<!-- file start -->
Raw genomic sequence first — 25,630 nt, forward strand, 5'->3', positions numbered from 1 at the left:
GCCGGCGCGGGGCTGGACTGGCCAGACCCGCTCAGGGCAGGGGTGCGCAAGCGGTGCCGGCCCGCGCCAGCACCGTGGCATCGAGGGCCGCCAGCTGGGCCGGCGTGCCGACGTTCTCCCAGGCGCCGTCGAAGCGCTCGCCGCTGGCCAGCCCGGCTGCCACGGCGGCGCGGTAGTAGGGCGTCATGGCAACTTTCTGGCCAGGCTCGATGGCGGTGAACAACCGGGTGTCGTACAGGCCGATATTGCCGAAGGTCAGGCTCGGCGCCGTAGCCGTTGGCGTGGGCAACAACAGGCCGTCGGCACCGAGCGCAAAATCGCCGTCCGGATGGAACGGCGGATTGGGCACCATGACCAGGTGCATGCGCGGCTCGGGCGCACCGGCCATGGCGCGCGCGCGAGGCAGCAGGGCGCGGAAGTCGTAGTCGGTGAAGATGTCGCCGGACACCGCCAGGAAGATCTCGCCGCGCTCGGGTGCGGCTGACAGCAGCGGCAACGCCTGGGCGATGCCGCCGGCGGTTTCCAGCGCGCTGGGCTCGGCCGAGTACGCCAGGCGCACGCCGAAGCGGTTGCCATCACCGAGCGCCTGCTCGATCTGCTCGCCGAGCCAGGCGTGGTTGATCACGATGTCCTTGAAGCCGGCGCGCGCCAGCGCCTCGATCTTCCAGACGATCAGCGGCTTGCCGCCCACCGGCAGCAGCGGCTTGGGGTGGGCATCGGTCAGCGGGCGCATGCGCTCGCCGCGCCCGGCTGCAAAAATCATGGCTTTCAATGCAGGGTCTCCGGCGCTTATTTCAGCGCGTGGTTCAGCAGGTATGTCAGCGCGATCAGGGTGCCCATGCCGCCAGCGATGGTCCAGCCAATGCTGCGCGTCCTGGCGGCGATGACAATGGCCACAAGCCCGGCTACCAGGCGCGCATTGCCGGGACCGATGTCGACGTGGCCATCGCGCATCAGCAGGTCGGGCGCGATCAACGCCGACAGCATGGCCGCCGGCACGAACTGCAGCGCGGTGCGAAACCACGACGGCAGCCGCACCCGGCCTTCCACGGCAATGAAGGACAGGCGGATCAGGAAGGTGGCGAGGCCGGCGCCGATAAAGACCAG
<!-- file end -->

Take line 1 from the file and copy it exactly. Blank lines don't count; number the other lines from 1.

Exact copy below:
Raw genomic sequence first — 25,630 nt, forward strand, 5'->3', positions numbered from 1 at the left: